UMD introduces first steps of its anti-racism plan

The University of Maryland's Miller Administration Building. (Julia Nikhinson/The Diamondback)

The University of Maryland will host a series of “Community Conversations” as part of its anti-racism action plan, according to a campuswide email sent Wednesday.

“Current events—and UMD’s history—make it imperative that we address anti-Black racism as it manifests in our structures and everyday lives,” read the email, which was signed by several university officials, including university President Wallace Loh, Provost Mary Ann Rankin and Georgina Dodge, diversity and inclusion vice president.

There will be separate discussions for students, staff and faculty. The first, for exempt staff, will be held June 30. The non-exempt staff community conversation will be held on July 8, while the faculty community conversation will be held July 17. There will be two community conversations for students, one on July 14 and one on July 20.

The administration will use these conversations to determine and direct ongoing initiatives, according to the email.

“Change is needed. And to lead the change we seek, we will listen, act and unite,” the email read.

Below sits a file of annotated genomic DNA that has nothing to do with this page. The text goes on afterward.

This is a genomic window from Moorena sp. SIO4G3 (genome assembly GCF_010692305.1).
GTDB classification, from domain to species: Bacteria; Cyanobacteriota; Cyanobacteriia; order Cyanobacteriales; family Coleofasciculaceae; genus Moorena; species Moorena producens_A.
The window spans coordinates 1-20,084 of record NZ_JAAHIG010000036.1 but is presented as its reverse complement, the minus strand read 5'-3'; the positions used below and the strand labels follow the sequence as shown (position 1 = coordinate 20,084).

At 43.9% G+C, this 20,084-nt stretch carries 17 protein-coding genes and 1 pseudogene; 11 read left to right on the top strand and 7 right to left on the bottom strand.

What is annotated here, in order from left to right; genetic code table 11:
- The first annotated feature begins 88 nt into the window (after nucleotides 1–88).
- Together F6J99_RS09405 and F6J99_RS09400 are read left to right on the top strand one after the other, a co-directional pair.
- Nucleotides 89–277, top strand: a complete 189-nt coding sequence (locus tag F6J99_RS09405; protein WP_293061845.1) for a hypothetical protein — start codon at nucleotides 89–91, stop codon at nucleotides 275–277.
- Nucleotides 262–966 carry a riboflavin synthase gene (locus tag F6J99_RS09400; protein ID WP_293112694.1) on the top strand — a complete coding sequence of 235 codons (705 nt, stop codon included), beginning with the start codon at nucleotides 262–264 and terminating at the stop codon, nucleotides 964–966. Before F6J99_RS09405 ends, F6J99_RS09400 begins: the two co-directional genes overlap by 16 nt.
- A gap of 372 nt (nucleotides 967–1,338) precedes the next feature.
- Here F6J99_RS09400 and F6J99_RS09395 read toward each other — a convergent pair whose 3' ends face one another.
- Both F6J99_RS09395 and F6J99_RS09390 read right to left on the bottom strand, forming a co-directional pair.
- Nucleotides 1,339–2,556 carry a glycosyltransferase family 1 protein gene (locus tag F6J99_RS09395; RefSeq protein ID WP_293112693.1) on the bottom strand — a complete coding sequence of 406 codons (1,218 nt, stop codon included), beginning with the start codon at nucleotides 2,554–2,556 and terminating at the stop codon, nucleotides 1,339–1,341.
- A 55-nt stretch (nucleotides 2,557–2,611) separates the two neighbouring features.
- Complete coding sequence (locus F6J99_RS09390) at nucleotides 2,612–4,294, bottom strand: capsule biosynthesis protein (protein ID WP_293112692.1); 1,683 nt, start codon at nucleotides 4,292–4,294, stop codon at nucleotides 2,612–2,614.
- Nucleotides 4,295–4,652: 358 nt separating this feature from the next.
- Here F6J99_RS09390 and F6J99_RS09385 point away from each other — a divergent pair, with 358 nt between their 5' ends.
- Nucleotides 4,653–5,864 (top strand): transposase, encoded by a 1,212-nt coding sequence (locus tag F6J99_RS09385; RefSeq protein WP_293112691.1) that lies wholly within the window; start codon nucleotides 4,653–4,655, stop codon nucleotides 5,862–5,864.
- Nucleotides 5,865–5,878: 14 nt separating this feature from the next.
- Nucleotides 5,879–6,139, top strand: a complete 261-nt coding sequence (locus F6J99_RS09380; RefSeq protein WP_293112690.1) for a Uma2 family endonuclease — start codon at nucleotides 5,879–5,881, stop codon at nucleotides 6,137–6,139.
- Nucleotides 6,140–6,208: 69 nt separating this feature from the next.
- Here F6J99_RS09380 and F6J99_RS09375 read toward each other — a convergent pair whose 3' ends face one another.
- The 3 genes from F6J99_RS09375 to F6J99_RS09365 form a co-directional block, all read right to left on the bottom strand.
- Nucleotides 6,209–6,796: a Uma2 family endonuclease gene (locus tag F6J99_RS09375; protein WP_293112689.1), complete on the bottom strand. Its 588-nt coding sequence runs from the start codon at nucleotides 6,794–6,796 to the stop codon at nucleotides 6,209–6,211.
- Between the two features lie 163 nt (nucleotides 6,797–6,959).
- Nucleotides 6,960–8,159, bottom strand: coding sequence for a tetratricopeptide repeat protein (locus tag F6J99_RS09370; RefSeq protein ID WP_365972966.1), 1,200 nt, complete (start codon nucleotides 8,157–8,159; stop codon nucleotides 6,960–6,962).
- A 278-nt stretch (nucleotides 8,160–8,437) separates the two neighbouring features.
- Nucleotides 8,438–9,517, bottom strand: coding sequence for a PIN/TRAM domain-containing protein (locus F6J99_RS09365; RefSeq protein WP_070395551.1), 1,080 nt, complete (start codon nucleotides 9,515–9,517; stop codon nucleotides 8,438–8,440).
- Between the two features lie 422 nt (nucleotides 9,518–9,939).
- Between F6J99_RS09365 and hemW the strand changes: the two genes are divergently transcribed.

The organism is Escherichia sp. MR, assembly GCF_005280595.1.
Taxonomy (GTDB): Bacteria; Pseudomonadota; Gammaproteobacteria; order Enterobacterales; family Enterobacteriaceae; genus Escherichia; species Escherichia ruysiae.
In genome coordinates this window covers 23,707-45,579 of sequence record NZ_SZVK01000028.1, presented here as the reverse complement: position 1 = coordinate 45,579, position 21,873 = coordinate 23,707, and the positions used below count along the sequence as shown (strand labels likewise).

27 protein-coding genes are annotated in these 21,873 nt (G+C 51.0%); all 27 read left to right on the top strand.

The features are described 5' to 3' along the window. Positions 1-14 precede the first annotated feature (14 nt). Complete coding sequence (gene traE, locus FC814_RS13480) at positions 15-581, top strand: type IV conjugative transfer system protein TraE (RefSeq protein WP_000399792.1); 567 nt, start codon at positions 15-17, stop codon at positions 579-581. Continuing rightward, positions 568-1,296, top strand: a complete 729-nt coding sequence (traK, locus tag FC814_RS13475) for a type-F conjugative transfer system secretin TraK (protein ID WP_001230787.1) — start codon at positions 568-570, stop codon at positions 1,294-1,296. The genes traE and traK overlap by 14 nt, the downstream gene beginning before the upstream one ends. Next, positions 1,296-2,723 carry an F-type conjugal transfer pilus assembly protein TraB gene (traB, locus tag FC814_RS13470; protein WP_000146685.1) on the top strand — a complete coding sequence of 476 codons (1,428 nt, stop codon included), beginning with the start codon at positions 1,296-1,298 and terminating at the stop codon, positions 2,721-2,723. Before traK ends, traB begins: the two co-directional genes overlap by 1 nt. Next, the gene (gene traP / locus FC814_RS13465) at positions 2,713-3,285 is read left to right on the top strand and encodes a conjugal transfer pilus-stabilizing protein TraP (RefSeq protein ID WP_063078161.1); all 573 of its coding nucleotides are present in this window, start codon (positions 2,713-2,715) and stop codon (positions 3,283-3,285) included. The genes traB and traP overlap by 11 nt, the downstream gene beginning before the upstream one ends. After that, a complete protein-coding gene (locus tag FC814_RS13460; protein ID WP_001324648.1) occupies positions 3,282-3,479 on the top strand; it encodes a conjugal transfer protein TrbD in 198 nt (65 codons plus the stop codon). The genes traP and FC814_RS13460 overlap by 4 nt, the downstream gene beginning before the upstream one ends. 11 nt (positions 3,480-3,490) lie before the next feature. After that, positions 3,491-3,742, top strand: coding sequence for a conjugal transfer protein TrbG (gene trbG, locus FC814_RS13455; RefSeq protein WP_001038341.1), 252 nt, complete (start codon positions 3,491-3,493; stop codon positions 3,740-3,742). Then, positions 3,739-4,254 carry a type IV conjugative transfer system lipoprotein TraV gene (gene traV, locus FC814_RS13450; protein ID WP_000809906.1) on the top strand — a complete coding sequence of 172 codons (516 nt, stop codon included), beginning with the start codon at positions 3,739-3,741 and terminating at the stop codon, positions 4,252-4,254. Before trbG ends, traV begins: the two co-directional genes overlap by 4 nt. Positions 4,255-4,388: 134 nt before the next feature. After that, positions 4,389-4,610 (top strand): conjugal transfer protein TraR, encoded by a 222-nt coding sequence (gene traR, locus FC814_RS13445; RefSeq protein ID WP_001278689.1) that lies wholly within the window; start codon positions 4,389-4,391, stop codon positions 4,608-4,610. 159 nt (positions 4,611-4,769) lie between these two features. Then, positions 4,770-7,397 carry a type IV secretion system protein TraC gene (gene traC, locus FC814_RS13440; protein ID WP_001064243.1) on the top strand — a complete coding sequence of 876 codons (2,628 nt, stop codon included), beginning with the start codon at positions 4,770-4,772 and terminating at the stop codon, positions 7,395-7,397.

The university is also reviewing the current general education diversity course requirement and moving forward with plans to launch diversity and anti-racism training for staff and faculty. The progress of each initiative will be documented on a website, they wrote.

Additionally, the university promised to work with different campus groups, including the University Senate and University Police, to address these issues.

“This is just a start. We know there is much more to do,” the email read. “The impact of centuries of racism cannot be addressed overnight, but we believe that with sustained attention and our determination to be an inclusive and equitable campus, we can be a place where Black lives truly matter.”

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